• You may want to remove drinking fountains as they pose a high risk of cross-infection as employees may touch them with their mouths, and coolers require a glass to be pushed against a lever which will also be likely to spread infection 
  • Ensure that you use water outlets that have sufficient room to enable staff to get a cup/glass easily under the tap to enable them to fill their cup/glass properly, without touching the tap spout or nozzle 
  • Employers have a duty to provide clean drinking water in the workplace for all staff, therefore alternative arrangements may need to be considered such as purchasing bottled water 

Equipment 

  • Identify all equipment and installations that may have missed their planned preventative maintenance, inspection, test or thorough examination – ensure they are maintained/tested/inspected/examined by a competent person before being put back into use (examples include pressure systemslifts and lifting equipmentgas installations and equipmentelectrical equipment and installationsextraction systems, ventilation systems, vehicles, manual handling equipment, metal detecting equipment, guarding, security equipment etc.)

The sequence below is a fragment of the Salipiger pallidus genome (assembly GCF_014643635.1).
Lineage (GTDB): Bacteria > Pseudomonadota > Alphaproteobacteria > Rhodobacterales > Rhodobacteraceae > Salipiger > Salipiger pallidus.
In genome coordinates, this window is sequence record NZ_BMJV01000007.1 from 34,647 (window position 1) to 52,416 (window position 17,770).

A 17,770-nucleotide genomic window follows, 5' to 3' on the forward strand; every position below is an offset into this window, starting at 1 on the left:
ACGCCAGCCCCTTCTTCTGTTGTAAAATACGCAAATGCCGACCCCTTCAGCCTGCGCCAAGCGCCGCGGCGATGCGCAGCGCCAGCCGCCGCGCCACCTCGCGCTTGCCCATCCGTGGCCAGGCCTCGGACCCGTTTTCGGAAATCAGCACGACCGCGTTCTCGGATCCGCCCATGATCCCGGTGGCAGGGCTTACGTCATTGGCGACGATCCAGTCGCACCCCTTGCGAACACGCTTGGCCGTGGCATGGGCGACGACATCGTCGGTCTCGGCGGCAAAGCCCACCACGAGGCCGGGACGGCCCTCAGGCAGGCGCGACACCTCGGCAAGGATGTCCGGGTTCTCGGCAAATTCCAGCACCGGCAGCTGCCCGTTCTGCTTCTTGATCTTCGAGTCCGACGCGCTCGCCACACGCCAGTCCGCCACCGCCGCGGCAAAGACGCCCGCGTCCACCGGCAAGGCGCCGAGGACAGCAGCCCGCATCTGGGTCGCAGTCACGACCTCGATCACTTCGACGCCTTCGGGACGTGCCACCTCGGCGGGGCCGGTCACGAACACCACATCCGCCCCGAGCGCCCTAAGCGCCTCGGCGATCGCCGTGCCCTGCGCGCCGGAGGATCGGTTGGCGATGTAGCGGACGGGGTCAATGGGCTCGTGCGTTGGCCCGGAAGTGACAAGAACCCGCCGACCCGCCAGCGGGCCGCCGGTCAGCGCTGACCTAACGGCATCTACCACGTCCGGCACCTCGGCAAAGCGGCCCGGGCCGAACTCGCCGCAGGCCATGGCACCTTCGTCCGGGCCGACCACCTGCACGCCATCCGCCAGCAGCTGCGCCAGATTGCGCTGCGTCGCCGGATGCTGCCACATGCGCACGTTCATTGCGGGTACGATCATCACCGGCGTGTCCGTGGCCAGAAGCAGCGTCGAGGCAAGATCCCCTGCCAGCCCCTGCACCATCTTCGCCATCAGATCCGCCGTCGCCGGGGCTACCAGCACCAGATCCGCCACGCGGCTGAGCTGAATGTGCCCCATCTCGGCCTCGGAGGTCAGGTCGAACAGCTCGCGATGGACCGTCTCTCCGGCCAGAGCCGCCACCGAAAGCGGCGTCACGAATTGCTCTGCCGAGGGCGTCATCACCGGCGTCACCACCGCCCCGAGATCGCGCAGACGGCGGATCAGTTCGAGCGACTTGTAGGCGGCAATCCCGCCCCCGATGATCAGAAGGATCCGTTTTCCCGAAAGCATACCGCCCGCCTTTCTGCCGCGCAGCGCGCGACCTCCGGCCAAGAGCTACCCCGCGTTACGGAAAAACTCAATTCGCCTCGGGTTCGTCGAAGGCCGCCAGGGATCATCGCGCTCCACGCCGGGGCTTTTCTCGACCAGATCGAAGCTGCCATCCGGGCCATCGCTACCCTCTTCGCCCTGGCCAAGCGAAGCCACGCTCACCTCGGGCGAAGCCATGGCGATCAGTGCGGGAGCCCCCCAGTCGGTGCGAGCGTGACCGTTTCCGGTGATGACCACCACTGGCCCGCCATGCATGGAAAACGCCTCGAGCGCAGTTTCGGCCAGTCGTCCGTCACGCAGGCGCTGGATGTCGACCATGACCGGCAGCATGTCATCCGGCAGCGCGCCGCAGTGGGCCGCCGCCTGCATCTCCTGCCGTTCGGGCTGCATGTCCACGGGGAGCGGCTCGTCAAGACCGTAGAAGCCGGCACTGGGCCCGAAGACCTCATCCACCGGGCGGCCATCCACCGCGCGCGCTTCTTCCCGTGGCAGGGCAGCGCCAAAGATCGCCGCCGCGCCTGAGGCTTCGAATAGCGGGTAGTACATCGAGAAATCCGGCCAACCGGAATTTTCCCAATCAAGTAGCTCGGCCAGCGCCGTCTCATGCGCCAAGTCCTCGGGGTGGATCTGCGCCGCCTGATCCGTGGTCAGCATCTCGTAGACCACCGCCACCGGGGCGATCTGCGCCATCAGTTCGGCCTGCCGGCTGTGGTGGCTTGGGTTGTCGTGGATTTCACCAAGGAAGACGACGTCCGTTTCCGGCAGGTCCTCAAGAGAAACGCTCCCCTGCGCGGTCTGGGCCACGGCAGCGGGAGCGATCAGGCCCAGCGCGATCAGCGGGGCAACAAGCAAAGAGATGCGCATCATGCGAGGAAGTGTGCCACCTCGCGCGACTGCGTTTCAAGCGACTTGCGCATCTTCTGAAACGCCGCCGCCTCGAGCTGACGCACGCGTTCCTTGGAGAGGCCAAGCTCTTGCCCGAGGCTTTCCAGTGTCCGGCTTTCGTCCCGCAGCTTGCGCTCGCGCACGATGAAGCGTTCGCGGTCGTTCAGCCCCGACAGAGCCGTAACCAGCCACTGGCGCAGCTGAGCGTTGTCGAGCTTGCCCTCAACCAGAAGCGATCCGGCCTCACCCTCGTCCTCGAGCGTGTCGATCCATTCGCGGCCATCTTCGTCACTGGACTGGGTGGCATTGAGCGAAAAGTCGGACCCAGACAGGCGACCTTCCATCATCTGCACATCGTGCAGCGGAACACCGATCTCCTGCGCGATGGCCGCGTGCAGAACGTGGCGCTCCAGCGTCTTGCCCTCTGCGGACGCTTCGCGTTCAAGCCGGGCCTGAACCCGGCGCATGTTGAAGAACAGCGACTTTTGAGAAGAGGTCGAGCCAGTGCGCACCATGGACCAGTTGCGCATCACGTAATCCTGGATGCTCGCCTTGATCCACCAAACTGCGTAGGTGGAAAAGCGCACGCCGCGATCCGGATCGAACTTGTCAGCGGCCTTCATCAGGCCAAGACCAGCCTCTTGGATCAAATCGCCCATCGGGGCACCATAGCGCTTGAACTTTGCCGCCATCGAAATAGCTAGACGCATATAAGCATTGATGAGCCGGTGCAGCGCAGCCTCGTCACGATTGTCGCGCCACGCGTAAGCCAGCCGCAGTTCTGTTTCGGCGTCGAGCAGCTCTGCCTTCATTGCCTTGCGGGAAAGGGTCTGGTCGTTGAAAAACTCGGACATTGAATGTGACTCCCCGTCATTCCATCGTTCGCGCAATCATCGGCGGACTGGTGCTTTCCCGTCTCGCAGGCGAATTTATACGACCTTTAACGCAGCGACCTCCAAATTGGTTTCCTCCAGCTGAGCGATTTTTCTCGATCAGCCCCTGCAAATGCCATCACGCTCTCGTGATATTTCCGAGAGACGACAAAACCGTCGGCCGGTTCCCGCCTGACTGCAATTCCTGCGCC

• Think about the use of lifts whilst maintaining social distancing – you may need to restrict the number of people allowed in the lift at any one time, which will mean it could take longer for people to reach their work station 
  • If you restrict the number of people using the lifts, that may lead to increased use of staircases, you may also need to control the number of people using the staircases at any one time – plan for any extra time it may take and consider introducing staggered start, finish and break times to reduce the numbers in those areas 
  • Think about busy communal doorways, can they be propped open safely without interfering with fire precautions or making employees work in a draft? Can doors be retro-fitted with automatic door openers?

People management